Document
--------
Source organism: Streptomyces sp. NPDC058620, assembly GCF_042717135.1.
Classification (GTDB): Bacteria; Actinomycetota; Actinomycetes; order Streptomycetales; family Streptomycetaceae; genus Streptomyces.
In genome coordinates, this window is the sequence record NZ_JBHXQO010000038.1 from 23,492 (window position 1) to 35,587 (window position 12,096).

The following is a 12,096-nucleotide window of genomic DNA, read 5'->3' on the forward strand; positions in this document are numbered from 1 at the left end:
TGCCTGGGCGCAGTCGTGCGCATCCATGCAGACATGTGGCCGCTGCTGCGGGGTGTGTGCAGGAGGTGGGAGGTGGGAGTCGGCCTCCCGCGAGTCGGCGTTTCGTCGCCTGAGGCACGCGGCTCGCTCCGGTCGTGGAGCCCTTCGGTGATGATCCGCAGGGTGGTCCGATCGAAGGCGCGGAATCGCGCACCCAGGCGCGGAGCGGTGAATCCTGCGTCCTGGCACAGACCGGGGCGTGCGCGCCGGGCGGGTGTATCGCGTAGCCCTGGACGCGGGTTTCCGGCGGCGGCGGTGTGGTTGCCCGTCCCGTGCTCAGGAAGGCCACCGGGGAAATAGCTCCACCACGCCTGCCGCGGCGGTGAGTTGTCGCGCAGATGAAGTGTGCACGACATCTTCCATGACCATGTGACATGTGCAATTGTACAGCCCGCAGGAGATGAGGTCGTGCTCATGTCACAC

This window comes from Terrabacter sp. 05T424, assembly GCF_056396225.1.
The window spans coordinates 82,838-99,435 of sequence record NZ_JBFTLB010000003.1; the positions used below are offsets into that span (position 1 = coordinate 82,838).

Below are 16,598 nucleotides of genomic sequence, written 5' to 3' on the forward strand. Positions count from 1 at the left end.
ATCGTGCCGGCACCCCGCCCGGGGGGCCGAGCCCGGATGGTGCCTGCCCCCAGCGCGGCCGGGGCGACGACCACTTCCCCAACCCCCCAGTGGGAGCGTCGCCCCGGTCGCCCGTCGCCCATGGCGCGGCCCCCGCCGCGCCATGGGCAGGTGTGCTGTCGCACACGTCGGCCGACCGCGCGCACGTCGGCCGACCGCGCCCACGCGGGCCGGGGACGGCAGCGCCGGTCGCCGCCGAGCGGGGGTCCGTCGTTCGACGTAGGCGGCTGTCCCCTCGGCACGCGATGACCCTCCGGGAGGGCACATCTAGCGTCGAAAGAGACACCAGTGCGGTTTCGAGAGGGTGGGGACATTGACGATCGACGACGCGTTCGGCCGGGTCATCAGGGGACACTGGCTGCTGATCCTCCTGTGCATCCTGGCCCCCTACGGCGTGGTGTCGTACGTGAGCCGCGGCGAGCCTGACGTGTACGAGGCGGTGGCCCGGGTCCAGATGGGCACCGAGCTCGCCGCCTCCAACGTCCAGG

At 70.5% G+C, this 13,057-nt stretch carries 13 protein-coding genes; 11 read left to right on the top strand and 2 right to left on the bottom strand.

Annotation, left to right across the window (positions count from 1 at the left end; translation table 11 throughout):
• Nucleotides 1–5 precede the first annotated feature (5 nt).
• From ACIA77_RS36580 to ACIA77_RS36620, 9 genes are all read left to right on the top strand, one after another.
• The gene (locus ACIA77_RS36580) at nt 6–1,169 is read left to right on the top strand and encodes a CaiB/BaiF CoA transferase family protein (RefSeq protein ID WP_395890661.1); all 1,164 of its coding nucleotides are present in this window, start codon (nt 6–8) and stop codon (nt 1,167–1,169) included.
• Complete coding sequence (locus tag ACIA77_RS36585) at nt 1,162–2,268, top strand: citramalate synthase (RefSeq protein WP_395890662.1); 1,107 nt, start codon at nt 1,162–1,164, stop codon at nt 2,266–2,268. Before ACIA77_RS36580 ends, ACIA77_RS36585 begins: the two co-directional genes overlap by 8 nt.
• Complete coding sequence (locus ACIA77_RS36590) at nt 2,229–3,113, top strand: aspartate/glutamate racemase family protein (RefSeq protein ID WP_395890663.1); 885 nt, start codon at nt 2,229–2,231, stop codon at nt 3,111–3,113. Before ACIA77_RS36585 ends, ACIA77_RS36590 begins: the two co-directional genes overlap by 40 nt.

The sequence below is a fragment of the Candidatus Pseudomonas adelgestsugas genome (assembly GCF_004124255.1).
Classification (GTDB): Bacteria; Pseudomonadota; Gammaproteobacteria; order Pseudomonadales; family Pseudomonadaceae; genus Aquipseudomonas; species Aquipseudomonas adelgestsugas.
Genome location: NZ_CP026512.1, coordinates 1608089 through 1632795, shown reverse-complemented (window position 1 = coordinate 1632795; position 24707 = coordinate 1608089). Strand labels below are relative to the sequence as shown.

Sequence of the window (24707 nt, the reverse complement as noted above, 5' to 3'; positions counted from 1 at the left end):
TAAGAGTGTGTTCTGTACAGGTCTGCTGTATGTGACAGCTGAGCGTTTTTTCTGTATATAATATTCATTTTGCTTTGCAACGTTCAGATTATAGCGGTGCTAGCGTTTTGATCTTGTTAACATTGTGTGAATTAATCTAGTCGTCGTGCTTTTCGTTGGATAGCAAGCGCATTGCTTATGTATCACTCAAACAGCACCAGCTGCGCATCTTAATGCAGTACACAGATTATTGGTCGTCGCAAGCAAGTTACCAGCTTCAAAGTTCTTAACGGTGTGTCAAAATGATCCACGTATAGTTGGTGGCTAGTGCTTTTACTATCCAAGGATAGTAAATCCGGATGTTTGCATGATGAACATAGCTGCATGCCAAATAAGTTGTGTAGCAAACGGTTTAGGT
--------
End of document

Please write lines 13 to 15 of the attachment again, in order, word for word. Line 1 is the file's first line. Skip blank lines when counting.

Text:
• From ACIA77_RS36580 to ACIA77_RS36620, 9 genes are all read left to right on the top strand, one after another.
• The gene (locus ACIA77_RS36580) at nt 6–1,169 is read left to right on the top strand and encodes a CaiB/BaiF CoA transferase family protein (RefSeq protein ID WP_395890661.1); all 1,164 of its coding nucleotides are present in this window, start codon (nt 6–8) and stop codon (nt 1,167–1,169) included.
• Complete coding sequence (locus tag ACIA77_RS36585) at nt 1,162–2,268, top strand: citramalate synthase (RefSeq protein WP_395890662.1); 1,107 nt, start codon at nt 1,162–1,164, stop codon at nt 2,266–2,268. Before ACIA77_RS36580 ends, ACIA77_RS36585 begins: the two co-directional genes overlap by 8 nt.